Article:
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Review – The Eagle

Click poster for more info.

Click poster for more info.

With Channing Tatum, Jamie Bell, Donald Sutherland, Denis O’Hare, Paul Ritter. Directed by Kevin Macdonald. Rated PG-13 for battle sequences and some disturbing images. 114 minutes.

THE EAGLE is another of those battle films set in ancient times, in this case involving Romans and primitive tribes in Britain. It’s all very picturesque and exciting, in a PG-13 sort of way, but ultimately it’s a film that seems to be endorsing fighting for the sake of fighting, which may be in tune with our times but is disturbing nonetheless. It’s the sort of movie that pretends to shed light on history, but really doesn’t want us to think at all.

Channing Tatum stars as Marcus Aquila, a Roman officer whose father led the 9th Legion, but suffered a horrible defeat at the hands of the natives. Not only were the lives of all the soldiers presumed lost, but the brass eagle that was their symbol was seized by the primitives. As the title suggests, the movie is going to be about the struggle to reclaim this piece of metal. Keep that in mind with every death you witness in the film.

Marcus is assigned to a fort on British territory, behind a wall which marks the edge of Roman influence. Beyond it, the natives run wild. Marcus proves himself to be a capable soldier and leader, winning the respect of his men even as we’re reminded that the legacy of the Romans was of plunder, death and rape. They are the “good guys” in the sense that they are more advanced than the feral tribesmen, but only in that sense.

Eventually Marcus goes off on a mission to recapture the eagle, accompanies by Esca (Jamie Bell), one of the natives whom he has rescued from execution and who is now his personal slave. Esca will be his guide and assistant, in effect betraying his own people. By the time we get to the climactic battle – with much death on both sides – we are to take the bond between Marcus and Esca as the highest form of bravery and loyalty. Marcus even says as much to an effete Roman who hasn’t sullied himself in battle.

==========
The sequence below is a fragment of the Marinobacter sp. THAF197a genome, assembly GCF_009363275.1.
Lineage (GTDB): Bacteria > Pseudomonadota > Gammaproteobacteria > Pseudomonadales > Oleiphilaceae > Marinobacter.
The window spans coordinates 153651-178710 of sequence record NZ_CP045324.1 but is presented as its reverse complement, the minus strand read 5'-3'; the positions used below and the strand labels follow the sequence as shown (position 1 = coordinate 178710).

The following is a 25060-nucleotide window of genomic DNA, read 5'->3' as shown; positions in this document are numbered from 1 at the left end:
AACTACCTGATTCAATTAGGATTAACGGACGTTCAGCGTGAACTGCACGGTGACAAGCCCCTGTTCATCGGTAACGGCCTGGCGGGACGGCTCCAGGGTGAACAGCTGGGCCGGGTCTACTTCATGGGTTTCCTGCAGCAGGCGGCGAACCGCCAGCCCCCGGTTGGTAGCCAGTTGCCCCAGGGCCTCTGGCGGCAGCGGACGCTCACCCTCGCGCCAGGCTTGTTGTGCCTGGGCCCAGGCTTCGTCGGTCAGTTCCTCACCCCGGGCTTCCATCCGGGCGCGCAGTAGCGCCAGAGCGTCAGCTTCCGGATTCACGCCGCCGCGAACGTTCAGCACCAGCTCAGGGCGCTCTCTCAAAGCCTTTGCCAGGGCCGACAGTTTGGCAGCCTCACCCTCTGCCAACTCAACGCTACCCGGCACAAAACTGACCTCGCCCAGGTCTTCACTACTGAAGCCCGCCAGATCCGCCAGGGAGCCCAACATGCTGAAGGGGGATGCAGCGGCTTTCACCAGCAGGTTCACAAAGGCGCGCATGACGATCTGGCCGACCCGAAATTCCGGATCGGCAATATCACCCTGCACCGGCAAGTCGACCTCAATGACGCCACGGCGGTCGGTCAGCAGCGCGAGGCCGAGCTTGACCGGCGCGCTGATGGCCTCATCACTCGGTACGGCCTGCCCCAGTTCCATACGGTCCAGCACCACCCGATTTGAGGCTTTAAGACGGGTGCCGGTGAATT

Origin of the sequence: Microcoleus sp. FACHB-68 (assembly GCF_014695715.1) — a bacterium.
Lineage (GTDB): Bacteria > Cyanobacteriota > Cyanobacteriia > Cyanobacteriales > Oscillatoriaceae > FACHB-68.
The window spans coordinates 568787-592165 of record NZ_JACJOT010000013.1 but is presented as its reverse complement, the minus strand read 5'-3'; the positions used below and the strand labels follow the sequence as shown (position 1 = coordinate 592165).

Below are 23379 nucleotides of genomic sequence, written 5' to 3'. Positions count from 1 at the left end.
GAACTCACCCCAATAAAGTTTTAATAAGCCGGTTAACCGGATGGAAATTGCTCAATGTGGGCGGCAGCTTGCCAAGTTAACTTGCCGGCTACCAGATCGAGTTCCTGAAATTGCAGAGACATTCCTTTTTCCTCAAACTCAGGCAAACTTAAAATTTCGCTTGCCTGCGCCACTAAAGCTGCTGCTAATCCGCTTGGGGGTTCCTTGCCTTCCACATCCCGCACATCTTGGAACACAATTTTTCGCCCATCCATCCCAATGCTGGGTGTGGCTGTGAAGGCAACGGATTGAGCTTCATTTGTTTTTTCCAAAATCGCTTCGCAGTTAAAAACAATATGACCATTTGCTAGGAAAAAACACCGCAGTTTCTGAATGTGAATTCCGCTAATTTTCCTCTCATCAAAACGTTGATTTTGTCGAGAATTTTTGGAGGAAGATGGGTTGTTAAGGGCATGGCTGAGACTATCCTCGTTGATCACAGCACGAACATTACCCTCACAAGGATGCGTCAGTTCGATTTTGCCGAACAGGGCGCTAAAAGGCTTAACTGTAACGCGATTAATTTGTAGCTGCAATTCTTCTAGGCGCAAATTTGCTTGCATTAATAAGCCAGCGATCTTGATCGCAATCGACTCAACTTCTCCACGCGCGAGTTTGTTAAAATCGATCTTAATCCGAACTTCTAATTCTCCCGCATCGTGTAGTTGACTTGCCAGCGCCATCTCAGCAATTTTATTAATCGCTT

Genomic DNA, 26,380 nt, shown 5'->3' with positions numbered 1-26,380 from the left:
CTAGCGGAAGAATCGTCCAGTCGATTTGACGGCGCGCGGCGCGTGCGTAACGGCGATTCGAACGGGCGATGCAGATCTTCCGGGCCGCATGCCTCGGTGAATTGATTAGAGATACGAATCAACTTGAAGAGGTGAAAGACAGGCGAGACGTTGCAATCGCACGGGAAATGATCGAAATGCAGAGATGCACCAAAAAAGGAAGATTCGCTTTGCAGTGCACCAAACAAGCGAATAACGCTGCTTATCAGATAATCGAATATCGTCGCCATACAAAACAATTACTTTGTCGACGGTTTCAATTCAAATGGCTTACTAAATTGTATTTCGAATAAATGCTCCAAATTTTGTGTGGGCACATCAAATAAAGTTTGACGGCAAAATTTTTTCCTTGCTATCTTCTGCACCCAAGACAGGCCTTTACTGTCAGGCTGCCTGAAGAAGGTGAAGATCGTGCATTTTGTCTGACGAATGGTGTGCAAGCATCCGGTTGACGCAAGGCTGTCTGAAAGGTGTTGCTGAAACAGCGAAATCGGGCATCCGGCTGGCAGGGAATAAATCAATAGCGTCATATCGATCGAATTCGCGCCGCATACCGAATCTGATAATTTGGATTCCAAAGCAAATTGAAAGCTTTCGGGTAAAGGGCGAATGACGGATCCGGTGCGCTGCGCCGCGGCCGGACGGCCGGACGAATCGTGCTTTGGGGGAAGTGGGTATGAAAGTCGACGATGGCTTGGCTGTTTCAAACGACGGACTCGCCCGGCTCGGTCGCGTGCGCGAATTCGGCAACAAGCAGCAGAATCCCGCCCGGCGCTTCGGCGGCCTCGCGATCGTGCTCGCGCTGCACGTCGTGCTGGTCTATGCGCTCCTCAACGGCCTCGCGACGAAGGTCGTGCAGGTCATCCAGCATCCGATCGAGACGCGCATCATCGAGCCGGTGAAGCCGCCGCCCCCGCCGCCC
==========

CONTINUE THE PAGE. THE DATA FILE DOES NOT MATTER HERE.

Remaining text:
However, it’s fair to ask what all this bloodshed was about: The hunk of brass? Marcus’s family honor? Roman power? The manly “virtues” of war? Are any of these things worth it? This is no “Jason and the Argonauts” where we’re dealing with myth and fantasy. Whatever liberties they take with history, the filmmakers want us to accept this as real. And so it’s fair to ask why should we admire Marcus? How many people must die so that he won’t feel bad that his father lost some metal bird on a stick? And if the eagle isn’t recovered, is the shame and loss to Roman power so horrible that it cannot be borne?

It might be silly to put such weight on a sword-and-sandal adventure like “The Eagle.” However, this is a film that wants us to take it seriously, even with Donald Sutherland in a toga (as a relative of Marcus). At the end, when the two sides have finished their slaughtering, we’re asked to respect the bravery and valor of all who fought. Why? It’s not like they were fighting for something that mattered. It’s just an ancient variation of that most pathetic of genres: boys and their toys.•••

North Shore Movies has given this film a score of 2 out of 5.Daniel M. Kimmel is a veteran movie critic and author of a host of film-related books, the most recent being Jar Jar Binks Must Die… And Other Observations About Science Fiction Movies. He teaches film at Suffolk University and lives in Somerville.


About Daniel M. Kimmel

Film critic, author, lecturer.

One response »

  1. Mark Twain and his “War Prayer” comes to mind. The way we idolize our veterans is pernicious, since it forces you not to think of the consequences for our soldiers, or our country, when we send them off.


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